I led her back down the pier and through the market where a tiny bistro was tucked in a corner. I had been frequenting here for three days straight. We talked and laughed for what seemed like minutes turned hours by the real world. She was here from Italy, vacationing with a still sleeping and longtime boyfriend. That would seem to just about kill a conversation, but we moved on as if it did not even matter. We had too much energy going back and forth to slow us down. At long last she was finally greeted by her boyfriend’s morning, “where are you” text message. Thus, a few minutes later she was sheepishly and apologetically walking back down the market corridor.
I sat for hours after she had gone, frantically writing on napkins, printer paper, and really anything I could get my hands on. I suppose I would afraid what it felt like unless I got it all down. Lyric and verse dripped from my pen in bunches of color that I had never seen in my writing before.
Naturally, I had to make a plan to see her again. We never spoke about meeting again, but I knew she would come back to the market. The way she lingered with her eyes, I knew she would be back. I made some brief preparations much to the delight of the locals and went back to my brief abode.
The next morning I was up early and out the door with new clothes and attitude to match, a man on a mission. I sat with my espresso and waited. And waited and waited and waited. I drew the look of many of the vendors as I sat there. And as most stories go, she showed up as I was about to pack it in.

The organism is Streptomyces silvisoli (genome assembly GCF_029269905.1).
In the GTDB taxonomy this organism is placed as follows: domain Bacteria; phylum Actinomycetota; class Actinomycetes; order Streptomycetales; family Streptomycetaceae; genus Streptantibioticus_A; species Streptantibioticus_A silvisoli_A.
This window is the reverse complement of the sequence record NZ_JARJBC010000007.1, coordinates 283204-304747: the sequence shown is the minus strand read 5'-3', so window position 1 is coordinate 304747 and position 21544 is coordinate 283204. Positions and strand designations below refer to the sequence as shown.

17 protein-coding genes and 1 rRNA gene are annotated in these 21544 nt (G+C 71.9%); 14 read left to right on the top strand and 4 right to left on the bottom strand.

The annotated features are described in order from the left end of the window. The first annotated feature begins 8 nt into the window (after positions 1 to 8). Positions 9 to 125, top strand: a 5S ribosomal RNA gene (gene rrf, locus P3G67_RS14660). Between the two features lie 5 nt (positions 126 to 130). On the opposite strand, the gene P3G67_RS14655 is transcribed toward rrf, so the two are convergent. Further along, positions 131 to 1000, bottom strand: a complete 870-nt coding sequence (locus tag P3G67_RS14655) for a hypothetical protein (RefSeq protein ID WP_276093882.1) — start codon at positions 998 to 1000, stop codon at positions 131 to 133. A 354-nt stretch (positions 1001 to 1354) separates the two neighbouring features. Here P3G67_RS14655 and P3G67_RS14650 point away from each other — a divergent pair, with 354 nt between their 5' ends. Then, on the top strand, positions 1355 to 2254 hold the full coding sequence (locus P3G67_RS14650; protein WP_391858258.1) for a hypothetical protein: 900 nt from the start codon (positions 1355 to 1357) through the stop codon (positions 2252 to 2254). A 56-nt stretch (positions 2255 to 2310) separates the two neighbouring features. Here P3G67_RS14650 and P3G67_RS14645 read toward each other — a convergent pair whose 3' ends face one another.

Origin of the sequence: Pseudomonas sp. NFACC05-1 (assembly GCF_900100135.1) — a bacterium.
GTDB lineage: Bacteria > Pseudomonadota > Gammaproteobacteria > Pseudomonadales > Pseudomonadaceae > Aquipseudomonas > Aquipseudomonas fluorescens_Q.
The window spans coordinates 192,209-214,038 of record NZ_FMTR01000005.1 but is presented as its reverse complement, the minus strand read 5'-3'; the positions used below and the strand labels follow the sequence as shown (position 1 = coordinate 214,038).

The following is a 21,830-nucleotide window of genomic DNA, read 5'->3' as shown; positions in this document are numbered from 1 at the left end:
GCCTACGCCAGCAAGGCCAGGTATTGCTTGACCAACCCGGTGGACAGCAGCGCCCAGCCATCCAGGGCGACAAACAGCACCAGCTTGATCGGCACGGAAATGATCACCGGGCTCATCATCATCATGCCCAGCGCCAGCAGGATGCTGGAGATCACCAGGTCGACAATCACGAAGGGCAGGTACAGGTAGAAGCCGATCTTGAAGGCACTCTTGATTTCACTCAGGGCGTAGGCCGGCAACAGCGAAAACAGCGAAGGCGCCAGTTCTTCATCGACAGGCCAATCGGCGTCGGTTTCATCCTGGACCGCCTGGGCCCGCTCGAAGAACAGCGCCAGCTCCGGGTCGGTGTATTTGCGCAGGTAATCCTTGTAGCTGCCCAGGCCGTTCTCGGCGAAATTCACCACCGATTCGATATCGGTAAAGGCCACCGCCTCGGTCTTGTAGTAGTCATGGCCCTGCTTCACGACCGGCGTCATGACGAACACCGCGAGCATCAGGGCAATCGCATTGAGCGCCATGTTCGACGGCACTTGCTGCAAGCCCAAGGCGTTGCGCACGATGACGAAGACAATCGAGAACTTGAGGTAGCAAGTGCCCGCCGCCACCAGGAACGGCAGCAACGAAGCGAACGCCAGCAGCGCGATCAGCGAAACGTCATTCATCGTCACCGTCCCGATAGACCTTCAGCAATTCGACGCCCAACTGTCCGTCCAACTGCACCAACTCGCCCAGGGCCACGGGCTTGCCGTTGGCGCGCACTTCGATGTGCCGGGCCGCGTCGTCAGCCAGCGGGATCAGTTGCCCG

Again, she looked ravishing, this time in a skirt and blue top. I kept my distance continually watching and waiting. It was apparent she was looking for something or someone, which made me smile. She wandered through the market, her head on a swivel, pretending to look at hats, purses, and other things vacationers find necessity in.
A young girl ran over to her and handed her a flower. She was surprised, profusely thanking her, almost embarrassed by the kind act. She continued making her way from booth to booth, and in each case a flower was waiting for her. As she made her way down this lily covered gauntlet, a knowing smile creeped onto her face.
It took her awhile but she made her way all the way down and over to me, toting with her a dozen flowers. And soon again, we were talking for hours. This time no mention of a forgotten boyfriend and we even went walking down on the beach together.
She was great. Hell, maybe a lot smarter than I with those eyes staring right through me. I reveled in the intensity of those moments. I used English word play to my advantage, openly trying to impress and confuse and slip my way out of it. Then she would laugh, it sounded like a melody turned memory to me. Part of me wanted to believe she was seducing me, but she never had to try. I was knee deep already.
She eventually had to leave but promised to be back the next day, inferring a trip to the beach. We embraced on her departure, and in holding my lips back from hers I sealed that fate for tomorrow. My day was thus spent looking down empty glass after empty glass of liquid gold while I wrote lyrics to the song her laughter sang.
The next day I came prepared with a towel and champagne at the ready. A more perfect day nor perfect companion couldn’t have been asked for. She was dressed in white again, her body in a bikini seemed to burn up even the sand. We lay there for awhile drinking the sweet champagne out of plastic cups and laughing about it. Every once in a while we went to cool off in the water and in those moments I made my move. The first time I felt her skin against mine, hand on her hip, she stopped me with that intense stare I was obsessing over. The wheels in her head turned over and over until she acknowledged what was happening and allowed it.